The E-Sylum:  Volume 8, Number 1, January 2, 2005, Article 7


  Regarding last week's question, Arthur Shippee 
  writes: "I have or had somewhere a 60 million 
  mark note, I believe it was.  But you'll want 
  to check China post WWII, too."

  Dave Hirt writes: 
  "you asked about the the highest inflation note. 
  I am sure it was the Hungarian Peng§. The § is 
  pronounced as "er". It is interesting because I am 
  writing you from Budapest. In the summer of 1946 the
  highest note was 1 billion trillion peng§.  This is
  one followed by 21 or 22 zeros. Later that year the
  Forint currency was introduced.  One Forint was 
  given for each one, followed by 29 zeros.  I have 
  no idea how to say that number. There is a famous 
  picture of a street sweeper sweeping up paper money 
  that had been thrown into the street."

  Ronald S. Thompson writes: "I am not sure of the answer
  but I have two "funfzig Milliarden Mk" notes from 
  between the world wars (October 1923).  Funfzig 
  Milliarden for those not familiar with the term is a 5
  followed by ten zeros or 50,000,000,000, which is 
  printed on the note.  I am also curious about what 
  larger ones were issued.  The ones I have were 
  circulated and only cost a couple of dollars each or
  less so they are fun things to collect."

  Steve D'Ippolito writes: "To the best of my knowledge
  the recordholder is still the 1 Milliard B Pengo note
  from Hungary, (P137 from the Seventh Edition).  The
  B stands for "Billion."  Hungary follows the same 
  system as England when denoting large numbers, where 
  1,000,000,000 is a "milliard" or thousand million, 
  not a billion, and 1,000,000,000,000, a million 
  million, is a "billion," not a trillion.  (I suppose
  that 1,000,000,000,000,000--a "thousand billion" or 
  a quadrillion to us in the States--might be called 
  a "billiard" but I am only speculating!)

  The milliard B-pengo note is therefore 1,000,000,000 
  x 1,000,000,000,000 pengos.  Or to save my poor 0 
  key from further abuse, 1 x 10^21 in scientific 
  notation.  To us in the states that's 1 sextillion 

  I own a Yugoslav 500,000,000,000 (500 billion or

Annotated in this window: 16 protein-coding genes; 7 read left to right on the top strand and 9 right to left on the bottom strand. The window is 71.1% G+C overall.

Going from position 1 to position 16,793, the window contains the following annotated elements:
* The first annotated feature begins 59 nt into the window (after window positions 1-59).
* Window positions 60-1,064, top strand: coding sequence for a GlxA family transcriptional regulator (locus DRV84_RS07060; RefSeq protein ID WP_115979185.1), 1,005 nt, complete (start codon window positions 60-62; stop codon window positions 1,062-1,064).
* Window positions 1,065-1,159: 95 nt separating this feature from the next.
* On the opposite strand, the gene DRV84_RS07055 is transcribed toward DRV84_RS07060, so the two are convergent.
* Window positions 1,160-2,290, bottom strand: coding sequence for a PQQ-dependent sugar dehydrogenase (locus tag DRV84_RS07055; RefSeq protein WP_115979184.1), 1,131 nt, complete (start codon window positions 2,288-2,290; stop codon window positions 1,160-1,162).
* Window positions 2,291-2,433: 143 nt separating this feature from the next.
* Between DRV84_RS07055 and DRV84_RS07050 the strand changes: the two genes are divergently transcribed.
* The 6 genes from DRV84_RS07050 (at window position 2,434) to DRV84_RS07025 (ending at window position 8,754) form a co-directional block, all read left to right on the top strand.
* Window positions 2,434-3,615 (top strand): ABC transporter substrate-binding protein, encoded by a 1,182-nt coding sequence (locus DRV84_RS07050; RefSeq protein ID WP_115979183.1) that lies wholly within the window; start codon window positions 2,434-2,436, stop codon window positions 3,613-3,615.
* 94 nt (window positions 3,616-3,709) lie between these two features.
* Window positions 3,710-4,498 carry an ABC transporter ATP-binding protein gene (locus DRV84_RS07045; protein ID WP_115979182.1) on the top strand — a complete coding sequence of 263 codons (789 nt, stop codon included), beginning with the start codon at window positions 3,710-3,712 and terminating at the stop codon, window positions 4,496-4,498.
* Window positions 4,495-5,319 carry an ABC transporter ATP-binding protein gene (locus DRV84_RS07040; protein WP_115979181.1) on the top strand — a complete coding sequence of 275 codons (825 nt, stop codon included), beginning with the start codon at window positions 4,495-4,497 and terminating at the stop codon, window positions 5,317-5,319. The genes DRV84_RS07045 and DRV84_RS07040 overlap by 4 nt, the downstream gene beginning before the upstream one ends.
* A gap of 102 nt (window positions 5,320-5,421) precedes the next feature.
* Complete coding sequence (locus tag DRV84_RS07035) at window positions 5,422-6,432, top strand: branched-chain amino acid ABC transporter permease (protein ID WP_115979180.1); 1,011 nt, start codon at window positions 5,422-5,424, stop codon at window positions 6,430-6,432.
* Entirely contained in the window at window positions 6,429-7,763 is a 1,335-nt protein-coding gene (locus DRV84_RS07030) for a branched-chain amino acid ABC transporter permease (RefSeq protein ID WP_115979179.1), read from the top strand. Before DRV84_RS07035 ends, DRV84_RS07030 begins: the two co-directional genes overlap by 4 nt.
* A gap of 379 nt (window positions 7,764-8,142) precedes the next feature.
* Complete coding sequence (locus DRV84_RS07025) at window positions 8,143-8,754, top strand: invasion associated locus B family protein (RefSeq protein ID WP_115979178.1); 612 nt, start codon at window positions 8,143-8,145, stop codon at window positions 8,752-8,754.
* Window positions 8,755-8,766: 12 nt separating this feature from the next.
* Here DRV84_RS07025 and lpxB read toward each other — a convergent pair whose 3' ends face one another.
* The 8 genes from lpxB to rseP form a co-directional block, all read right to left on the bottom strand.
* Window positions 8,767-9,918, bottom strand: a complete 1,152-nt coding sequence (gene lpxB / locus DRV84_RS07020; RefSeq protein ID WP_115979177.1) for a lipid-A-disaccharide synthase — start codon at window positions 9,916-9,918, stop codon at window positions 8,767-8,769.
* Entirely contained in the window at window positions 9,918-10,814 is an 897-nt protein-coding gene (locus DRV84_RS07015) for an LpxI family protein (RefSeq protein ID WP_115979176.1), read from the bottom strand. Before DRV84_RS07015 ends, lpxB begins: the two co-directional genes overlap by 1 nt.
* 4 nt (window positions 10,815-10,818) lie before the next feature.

milliard) dinar note from 1993.  That was on the heels
  of several droppings of multiple zeros (they dropped 
  6 zeros earlier that year, 1 in 1992, 4 in 1990, and 
  2 in 1965) --if you roll those back in (which might 
  be cheating), that note ends up being 13 more zeroes
  on top of the 11 zeroes already on the note--you end
  up with 5x10^24 1964 dinars, which is 5 quadrillion 
  (5 million million million million) by the British 
  system and 5 septillion by ours.   But that's not 
  all--immediately after this, they lopped NINE more 
  zeros off their currency and shortly thereafter issued
  a 10 million dinar note--so that's seven zeros on the
  note, plus a total of 22 zeros dropped since 1965, 
  for 1 x 10^29 pre-1965 dinars.  I think that's 100 
  octillion by the US system or 100,000 quadrillion by
  the English system.  I don't know what happened after
  that--my edition of Pick is woefully out of date.  
  I don't doubt inflation has continued there, though 
  they seem to have been trying to tie their money to 
  the deutschemark.

  Now I have to chase down one of those 10 million 
  (or 100 octillion) dinar notes!"

  David Gladfelter writes: "On the new Turkish lira: 
  The old Bir Milyon Turk Lirasi note is a feel-good 
  note to have in your collection. Own one and be an 
  international millionaire. Mine cost ~$23 in the 1990s.

  Wayne Homren, Editor

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